Properties and loan notes securing more than $217 million in outstanding CMBS debt were auctioned during Q1 2022, potentially setting the stage for another wave of losses for investors, with opportunity for a few gains on sale sprinkled in the mix. The volume of CMBS auctions for Q1 2022 represents a decline from Q4 2021 when approximately 50 auctions tied to approximately $550 million in CMBS debt took place. Typically, sales via an auction process can close within 60 to 90 days; however, complications can arise during due diligence periods that can prevent a sale from transacting. The majority of Q4 2021 auctions resulted in the retirement of associated outstanding debt, but 14 auctioned assets backing $137.3 million in CMBS debt remained unresolved as of the March 2022 reporting period.

CRED iQ monitored 30 individual CMBS property and note sales through their respective auction processes during Q1 2022. All except one of those auctions involved distressed sales facilitated by a special servicer. Most auction sales involved REO properties — assets that special servicers have taken over control with the task of maximizing proceeds after title reverts to the CMBS trusts.

Of the REO properties that were auctioned, the average holding period between title acquisition and auction date was approximately 1.5 years. The shortest holding period was about three months, and the longest holding period was just under five years. The quickest auction from REO title date to auction date was the 292-key Hilton Houston Galleria TX. The property transferred to special servicing in July 2020 but had operational issues prior to the pandemic in 2019. Foreclosure of the hotel was completed on February 1, 2022 and the REO asset was marketed for sale less than two months after. The property reportedly sold for $14 million, which is below the asset’s outstanding debt amount. Additionally, net proceeds available to the trust likely would come in lower to account for the repayment of servicer advances, interest on servicer advances, and other liquidation expenses.

By deal vintage, auctions over the past three months were most prevalent among 2015 vintage deals while 2014, 2017, and 2018 vintages had notable volume as well. Comparing to the prior quarter, 2014 and 2016 vintage deals had the most auction activity. Similar to the previous quarter, hotels represented the majority of auctions with 12 attempted sales during Q1 2022. Retail was close behind with 10 auction events. By market, the Philadelphia MSA was most represented in auction activity, including the 200 Precision Drive office property in Horsham, PA and a 126-key Courtyard by Marriott in Wilmington, DE.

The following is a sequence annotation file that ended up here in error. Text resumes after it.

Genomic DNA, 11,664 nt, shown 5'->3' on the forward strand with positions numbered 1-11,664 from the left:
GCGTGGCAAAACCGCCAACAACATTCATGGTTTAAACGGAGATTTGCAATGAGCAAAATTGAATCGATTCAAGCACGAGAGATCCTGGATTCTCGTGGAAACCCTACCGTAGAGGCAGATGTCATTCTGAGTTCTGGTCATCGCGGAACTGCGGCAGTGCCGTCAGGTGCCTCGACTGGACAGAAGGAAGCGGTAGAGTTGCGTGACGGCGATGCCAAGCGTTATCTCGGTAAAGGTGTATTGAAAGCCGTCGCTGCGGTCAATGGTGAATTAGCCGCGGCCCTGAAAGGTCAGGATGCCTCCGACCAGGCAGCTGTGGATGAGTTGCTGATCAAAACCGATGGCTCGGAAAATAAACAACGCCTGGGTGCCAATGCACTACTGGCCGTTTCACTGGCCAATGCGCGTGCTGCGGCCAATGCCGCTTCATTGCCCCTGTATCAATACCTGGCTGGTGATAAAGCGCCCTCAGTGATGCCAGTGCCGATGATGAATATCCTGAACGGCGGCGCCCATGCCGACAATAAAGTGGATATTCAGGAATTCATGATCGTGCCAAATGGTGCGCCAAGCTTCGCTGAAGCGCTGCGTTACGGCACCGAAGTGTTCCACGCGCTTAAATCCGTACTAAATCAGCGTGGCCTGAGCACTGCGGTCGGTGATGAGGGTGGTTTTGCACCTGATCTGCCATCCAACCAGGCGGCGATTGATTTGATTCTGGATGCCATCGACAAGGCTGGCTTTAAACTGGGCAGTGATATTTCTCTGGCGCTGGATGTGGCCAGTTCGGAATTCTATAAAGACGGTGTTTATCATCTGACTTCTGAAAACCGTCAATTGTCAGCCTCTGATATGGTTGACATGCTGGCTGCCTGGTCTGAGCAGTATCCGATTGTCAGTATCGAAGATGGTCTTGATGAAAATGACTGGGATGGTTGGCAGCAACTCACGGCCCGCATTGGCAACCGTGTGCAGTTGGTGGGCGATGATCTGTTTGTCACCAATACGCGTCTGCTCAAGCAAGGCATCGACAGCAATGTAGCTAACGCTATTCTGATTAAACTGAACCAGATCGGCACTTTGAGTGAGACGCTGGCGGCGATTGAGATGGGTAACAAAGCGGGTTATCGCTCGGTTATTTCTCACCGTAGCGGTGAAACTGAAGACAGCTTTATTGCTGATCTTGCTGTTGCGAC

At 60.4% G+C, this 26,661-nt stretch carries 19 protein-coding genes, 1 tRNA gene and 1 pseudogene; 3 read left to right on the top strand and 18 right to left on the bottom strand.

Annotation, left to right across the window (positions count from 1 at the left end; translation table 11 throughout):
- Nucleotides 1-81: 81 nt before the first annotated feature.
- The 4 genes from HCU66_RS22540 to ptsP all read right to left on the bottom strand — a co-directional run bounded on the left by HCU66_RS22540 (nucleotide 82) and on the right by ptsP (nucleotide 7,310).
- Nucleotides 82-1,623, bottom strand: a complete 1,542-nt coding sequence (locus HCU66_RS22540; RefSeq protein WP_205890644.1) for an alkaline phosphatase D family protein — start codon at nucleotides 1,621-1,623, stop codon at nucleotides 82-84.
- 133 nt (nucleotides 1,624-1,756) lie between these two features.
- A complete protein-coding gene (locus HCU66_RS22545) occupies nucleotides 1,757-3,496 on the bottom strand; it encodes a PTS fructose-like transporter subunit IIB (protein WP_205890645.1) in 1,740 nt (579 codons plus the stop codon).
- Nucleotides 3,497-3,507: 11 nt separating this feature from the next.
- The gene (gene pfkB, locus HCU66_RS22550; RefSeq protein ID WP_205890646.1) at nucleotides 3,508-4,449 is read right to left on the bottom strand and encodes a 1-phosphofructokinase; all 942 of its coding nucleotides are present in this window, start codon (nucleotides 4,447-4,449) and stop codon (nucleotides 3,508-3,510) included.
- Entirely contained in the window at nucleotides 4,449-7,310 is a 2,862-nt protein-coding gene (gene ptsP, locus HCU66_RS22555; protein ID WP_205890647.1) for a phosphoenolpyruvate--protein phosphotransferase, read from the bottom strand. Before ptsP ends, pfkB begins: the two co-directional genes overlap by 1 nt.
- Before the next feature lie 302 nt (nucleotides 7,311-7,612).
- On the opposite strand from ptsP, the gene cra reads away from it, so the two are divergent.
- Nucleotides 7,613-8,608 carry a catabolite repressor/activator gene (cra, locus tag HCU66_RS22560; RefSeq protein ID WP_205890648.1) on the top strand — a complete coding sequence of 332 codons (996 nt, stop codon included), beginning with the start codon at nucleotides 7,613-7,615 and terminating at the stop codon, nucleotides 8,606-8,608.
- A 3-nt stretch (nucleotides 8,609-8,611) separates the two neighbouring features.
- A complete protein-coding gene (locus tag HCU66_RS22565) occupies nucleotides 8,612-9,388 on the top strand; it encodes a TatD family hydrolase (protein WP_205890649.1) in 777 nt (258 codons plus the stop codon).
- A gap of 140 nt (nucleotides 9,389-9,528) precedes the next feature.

Perhaps most useful from CRED iQ’s observations of recent auction activity is the resulting pricing discovery from assets’ final bids. All but two of the auctioned CMBS properties during Q1 2022 were appraised in 2020 or 2021. Excluding the two stale appraisals, we found that 62% of the auctioned assets received final bids that were higher than their recent appraisals. The average premium was approximately 30%, including the highest premium of approximately 78% for a multifamily property in southern New Jersey. When properties traded at a discount to the most recent appraisal, the average difference was approximately -20%. The most severe discount from appraisal to final bid, equal to about -71%, was a vacant freestanding grocery store in Indiana. Altogether, the average difference between final bid prices and prior appraisals was approximately +9%. Lodging properties, on average, exhibited a -6% difference and retail assets had an average +14% difference between final bid price and most recent appraisal.

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About CRED iQ

CRED iQ is a commercial real estate data, analytics, and valuation platform providing actionable intelligence to CRE and capital markets investors. Subscribers to CRED iQ use the platform to identify valuable leads for leasing, lending, refinancing, distressed debt, and acquisition opportunities. Our data platform is powered by over $2.0 trillion of CMBS, CRE CLO, SBLL, and GSE Agency loan and property data.